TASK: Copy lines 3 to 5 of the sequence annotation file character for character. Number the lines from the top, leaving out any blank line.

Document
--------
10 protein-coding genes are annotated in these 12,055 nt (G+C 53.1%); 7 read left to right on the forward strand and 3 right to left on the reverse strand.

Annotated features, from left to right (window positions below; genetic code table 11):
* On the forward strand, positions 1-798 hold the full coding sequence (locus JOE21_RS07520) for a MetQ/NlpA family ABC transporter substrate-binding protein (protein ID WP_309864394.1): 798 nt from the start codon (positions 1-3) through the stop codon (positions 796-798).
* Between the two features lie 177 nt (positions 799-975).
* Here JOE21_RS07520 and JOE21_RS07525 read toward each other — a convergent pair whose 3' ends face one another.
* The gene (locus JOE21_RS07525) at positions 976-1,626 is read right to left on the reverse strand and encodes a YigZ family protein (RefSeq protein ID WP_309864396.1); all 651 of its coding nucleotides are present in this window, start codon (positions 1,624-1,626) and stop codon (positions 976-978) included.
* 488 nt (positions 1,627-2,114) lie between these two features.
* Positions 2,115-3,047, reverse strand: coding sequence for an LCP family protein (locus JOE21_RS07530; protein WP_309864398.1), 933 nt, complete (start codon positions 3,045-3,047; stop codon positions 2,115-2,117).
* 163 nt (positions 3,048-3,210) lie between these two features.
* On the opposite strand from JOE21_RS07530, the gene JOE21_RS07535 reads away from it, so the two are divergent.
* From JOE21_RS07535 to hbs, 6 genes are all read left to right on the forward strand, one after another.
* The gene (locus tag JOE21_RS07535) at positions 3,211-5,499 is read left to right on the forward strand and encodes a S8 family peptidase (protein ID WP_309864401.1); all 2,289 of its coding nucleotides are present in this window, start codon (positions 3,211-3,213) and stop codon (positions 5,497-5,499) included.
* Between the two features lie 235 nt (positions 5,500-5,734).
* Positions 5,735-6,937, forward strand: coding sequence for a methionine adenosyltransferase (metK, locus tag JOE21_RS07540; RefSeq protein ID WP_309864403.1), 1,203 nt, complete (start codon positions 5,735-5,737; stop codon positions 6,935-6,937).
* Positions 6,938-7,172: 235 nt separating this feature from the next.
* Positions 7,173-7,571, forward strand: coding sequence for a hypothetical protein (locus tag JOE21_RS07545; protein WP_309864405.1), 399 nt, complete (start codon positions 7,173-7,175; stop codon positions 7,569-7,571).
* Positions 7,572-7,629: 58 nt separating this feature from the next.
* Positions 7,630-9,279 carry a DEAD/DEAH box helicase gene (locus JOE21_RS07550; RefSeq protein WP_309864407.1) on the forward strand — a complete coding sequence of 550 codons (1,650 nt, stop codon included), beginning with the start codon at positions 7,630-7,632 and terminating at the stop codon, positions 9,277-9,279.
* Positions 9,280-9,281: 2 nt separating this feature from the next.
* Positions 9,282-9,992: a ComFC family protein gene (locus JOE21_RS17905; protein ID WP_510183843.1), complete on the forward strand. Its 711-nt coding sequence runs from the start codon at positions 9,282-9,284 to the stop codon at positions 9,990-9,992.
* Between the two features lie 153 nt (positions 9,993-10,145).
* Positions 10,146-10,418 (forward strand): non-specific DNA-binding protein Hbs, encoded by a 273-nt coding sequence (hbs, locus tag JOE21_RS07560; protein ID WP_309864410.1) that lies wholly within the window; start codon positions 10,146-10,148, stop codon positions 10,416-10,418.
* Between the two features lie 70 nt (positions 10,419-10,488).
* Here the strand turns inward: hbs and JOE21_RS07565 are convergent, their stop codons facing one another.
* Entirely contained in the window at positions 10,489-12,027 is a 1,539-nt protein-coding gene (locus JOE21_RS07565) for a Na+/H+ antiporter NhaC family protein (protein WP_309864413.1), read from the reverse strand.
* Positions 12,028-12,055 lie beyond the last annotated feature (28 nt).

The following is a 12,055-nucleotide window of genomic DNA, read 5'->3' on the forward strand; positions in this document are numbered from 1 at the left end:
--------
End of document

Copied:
* On the forward strand, positions 1-798 hold the full coding sequence (locus JOE21_RS07520) for a MetQ/NlpA family ABC transporter substrate-binding protein (protein ID WP_309864394.1): 798 nt from the start codon (positions 1-3) through the stop codon (positions 796-798).
* Between the two features lie 177 nt (positions 799-975).
* Here JOE21_RS07520 and JOE21_RS07525 read toward each other — a convergent pair whose 3' ends face one another.